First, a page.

''The Talented Mr. Ripley'' is an Hitchcockian and blood-curdling study of the psychopath and his victims. At the centre of this masterpiece, set in the exquisitely decadent scapes of Italy, is a titanic encounter between Ripley, the aforementioned psychopath protagonist and young Greenleaf, a consummate narcissist. Ripley is a cartoonishly poor young adult whose overriding desire is to belong to a higher - or at least, richer - social class. While he waits upon the subjects of his not so hidden desires, he receives an offer he cannot refuse: to travel to Italy to retrieve the spoiled and hedonistic son of a shipbuilding magnate, Greenleaf Senior. He embarks upon a study of Junior's biography, personality, likes and hobbies. In a chillingly detailed process, he actually assumes Greenleaf's identity. Disembarking from a luxurious Cunard liner in his destination, Italy, he ''confesses'' to a gullible textile-heiress that he is the young Greenleaf, travelling incognito. Thus, we are subtly introduced to the two over-riding themes of the antisocial personality disorder (still labelled by many professional authorities ''psychopathy'' and ''sociopathy''): an overwhelming dysphoria and an even more overweening drive to assuage this angst by belonging. The psychopath is an unhappy person. He is besieged by recurrent depression bouts, hypochondria and an overpowering sense of alienation and drift. He is bored with his own life and is permeated by a seething and explosive envy of the lucky, the mighty, the clever, the have it alls, the know it alls, the handsome, the happy - in short: his opposites. He feels discriminated against and dealt a poor hand in the great poker game called life. He is driven obsessively to right these perceived wrongs and feels entirely justified in adopting whatever means he deems necessary in pursuing this goal. Ripley's reality test is maintained throughout the film. In other words - while he gradually merges with the object of his admiring emulation, the young Greenleaf - Ripley can always tell the difference. After he kills Greenleaf in self-defense, he assumes his name, wears his clothes, cashes his checks and makes phone calls from his rooms. But he also murders - or tries to murder - those who suspect the truth. These acts of lethal self-preservation prove conclusively that he knows who he is and that he fully realizes that his acts are parlously illegal. Young Greenleaf is young, captivatingly energetic, infinitely charming, breathtakingly handsome and deceivingly emotional. He lacks real talents - he know how to play only six jazz tunes, can't make up his musical mind between his faithful sax and a newly alluring drum kit and, an aspiring writer, can't even spell. These shortcomings and discrepancies are tucked under a glittering facade of non-chalance, refreshing spontaneity, an experimental spirit, unrepressed sexuality and unrestrained adventurism. But Greenleaf Jr. is a garden variety narcissist. He cheats on his lovely and loving girlfriend, Marge. He refuses to lend money - of which he seems to have an unlimited supply, courtesy his ever more disenchanted father - to a girl he impregnated. She commits suicide and he blames the primitiveness of the emergency services, sulks and kicks his precious record player. In the midst of this infantile temper tantrum the rudiments of a conscience are visible. He evidently feels guilty. At least for a while. Greenleaf Jr. falls in and out of love and friendship in a predictable pendulous rhythm. He idealizes his beaus and then devalues them. He finds them to be the quiddity of fascination one moment - and the distilled essence of boredom the next. And he is not shy about expressing his distaste and disenchantment. He is savagely cruel as he calls Ripley a leach who has taken over his life and his possessions (having previously invited him to do so in no uncertain terms). He says that he is relieved to see him go and he cancels off-handedl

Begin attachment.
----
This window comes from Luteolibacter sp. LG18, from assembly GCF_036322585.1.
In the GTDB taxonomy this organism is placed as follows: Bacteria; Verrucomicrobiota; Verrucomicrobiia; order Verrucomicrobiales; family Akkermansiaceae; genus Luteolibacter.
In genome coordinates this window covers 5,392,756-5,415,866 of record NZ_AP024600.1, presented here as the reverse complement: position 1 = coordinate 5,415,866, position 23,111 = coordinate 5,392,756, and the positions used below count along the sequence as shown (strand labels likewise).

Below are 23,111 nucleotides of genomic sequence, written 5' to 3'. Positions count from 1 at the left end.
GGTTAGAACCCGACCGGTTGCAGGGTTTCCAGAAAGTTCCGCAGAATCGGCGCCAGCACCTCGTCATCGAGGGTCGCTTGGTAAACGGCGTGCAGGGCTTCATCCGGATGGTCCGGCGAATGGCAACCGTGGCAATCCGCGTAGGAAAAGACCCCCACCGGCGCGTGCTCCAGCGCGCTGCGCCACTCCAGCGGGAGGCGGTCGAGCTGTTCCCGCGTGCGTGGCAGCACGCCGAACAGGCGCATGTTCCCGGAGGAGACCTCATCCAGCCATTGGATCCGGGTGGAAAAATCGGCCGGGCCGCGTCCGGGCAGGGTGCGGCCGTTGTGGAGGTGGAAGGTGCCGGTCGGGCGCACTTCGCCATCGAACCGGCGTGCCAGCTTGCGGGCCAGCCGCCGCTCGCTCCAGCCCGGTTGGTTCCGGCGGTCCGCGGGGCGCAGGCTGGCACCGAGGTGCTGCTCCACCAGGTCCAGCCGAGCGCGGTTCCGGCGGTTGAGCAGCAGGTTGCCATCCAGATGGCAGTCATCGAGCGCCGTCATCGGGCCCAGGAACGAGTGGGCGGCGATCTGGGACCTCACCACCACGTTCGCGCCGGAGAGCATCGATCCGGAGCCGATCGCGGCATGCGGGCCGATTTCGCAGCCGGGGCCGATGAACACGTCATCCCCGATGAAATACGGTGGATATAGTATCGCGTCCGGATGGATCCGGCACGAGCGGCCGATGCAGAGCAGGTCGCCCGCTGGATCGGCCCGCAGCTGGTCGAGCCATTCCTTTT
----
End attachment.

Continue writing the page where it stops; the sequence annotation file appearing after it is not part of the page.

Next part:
1 out of 1 people found this review helpful.